The fact of the matter is that humans are very resourceful, and somehow we keep fumbling along, learning stuff, making stuff, inventing new stuff, in spite of our seemingly constant efforts to destroy education as we know it and make our children stupid. What do you mean we don’t? It must be true, because I read it a thousand times.

So anyway, Nick Sauers‘ blog post inspired me to write the following on Facebook, and I thought it was worthwhile sharing here – it’s high time I stuck with my occasional promises to blog more consistently anyway!

I remember being told that if I didn’t learn to write as beautifully as my sister, then I would never get a decent job.

Thank goodness for computers, phones, tablets!

I think the only thing I regularly write these days are cheques, and my writing is still horrible :-)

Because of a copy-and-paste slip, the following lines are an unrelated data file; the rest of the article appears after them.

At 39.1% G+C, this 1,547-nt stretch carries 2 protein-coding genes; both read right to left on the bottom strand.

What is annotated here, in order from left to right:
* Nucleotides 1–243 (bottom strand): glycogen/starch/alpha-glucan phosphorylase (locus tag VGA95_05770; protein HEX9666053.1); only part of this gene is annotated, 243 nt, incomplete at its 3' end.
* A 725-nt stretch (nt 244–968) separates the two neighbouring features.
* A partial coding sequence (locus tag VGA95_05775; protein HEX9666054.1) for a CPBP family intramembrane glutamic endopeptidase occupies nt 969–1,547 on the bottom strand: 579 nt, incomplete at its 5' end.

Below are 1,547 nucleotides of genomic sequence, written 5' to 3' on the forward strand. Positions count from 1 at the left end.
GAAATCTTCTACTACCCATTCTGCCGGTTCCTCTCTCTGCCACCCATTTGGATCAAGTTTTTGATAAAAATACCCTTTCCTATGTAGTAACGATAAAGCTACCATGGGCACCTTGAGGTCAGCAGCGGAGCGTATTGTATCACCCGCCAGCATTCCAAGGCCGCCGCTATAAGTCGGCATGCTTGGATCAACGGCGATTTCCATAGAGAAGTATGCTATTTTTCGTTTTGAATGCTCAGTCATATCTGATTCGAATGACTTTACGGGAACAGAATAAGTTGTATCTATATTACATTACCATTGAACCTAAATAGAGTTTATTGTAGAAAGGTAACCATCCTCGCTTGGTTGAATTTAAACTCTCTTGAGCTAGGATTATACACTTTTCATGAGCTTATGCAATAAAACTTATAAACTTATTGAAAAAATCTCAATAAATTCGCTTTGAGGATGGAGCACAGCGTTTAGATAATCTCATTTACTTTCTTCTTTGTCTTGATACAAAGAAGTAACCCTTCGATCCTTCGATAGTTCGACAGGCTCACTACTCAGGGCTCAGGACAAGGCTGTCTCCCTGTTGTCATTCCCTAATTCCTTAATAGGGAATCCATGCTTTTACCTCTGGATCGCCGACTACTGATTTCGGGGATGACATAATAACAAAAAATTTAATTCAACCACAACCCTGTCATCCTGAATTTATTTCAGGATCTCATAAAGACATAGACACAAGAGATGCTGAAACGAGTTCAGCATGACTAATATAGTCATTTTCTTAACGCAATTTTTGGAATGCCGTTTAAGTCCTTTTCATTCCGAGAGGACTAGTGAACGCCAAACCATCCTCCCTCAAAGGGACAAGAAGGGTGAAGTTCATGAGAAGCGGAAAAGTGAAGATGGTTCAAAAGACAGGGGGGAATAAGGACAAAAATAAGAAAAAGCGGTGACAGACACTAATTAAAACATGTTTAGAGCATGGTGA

More seriously, it seems that many of us agree that we do have some deep-seated issues with eduction that need to be addressed. Education in America gets constant bad press for being more expensive and less effective than in other industrialized nations.

IMHO, at least some of the cause, as suggested above, is with teachers and their resistance to change. The trouble with many teachers (not all – I am well aware that there are many great teachers!) is that, on average they are an ‘older’ generation, they were taught by an even older generation and they don’t have time or motivation to truly learn, master and integrate new-fangled technologies and techniques into their workflow.

Therefore I think teaching is about to go through a painful revolution as a few things converge, particularly here in America:-